• High level of specificity for mycotoxins.
  • No interaction with minerals, vitamins and drugs.
  • Low level of inclusion.
  • Quality control (no contaminants).
  • Stability over different pH values representative of the gastrointestinal tract.
  • Scientifically tested in controlled in vivo studies.

Antioxidants, hepatoprotectants

The benefits of antioxidants and hepatoprotectants against mycotoxicosis have also been frequently studied. Supplementation with vitamins A and E, selenium and synthetic antioxidants like butylated hydroxytoluene and ethoxyquin have show benefits in both control and field situations.

Because of mycotoxins’ diverse chemistry, it seems unlikely that one solution would be effective against all mycotoxins or the combinations of mycotoxins commonly encountered in commercial feeds. Therefore, combinations of mycotoxin-sequestering agents with other feed additives that focus on reducing the impacts of these toxins on oxidative stress and gut health are better alternatives to minimize the detrimental effects.

Due to the limited knowledge of the metabolism of mycotoxins, it is difficult to conduct studies to determine the effectiveness of feed additives against mycotoxicosis. Future research should focus on the identification of mycotoxin animal biomarkers that would be important in monitoring and quantifying the effectiveness of specific treatments. Additionally, specific mycotoxin biomarkers will provide a valuable diagnostic tool.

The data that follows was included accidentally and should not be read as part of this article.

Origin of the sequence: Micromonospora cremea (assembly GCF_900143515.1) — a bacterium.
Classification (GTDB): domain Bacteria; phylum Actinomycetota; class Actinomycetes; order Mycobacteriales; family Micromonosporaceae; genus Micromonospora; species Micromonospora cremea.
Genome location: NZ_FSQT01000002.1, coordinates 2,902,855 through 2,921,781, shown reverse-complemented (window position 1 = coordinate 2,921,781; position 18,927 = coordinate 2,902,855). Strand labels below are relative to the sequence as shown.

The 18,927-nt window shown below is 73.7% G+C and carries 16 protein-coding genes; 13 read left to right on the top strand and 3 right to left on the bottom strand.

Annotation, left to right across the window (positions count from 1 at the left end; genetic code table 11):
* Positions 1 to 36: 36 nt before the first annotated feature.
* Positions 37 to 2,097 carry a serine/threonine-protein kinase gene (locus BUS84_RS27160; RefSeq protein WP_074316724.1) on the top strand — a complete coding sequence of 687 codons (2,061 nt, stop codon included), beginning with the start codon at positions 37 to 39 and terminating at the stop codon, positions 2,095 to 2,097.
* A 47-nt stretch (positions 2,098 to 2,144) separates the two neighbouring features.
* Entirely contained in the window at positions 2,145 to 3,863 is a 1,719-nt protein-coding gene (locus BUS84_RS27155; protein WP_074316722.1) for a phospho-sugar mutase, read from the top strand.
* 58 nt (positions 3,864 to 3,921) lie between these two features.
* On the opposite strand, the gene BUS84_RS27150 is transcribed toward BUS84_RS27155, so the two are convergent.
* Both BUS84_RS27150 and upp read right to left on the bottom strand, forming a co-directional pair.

Prevention of mycotoxin contamination through procurement of high-quality/low-mycotoxin feeds and good storage practices is the most important tool for mycotoxin management programs. Preventive measures through the use of feed additives should be considered an important part of any mycotoxin prevention program.

Although research has made significant advances in the last 25 years, our knowledge of mycotoxins and their associated mycotoxicoses in aquaculture production is still limited. We must continue to gather information on the incidence of contamination in important geographical regions, and evaluate, in both research environments and in the field, the detrimental impacts of these feed contaminants. At the same time, we should further evaluate the benefits feed additives have on minimizing the impacts mycotoxins have on the profitability of aquaculture production.

(Editor’s Note: This article was originally published in the September/October 2010 print edition of the Global Aquaculture Advocate.)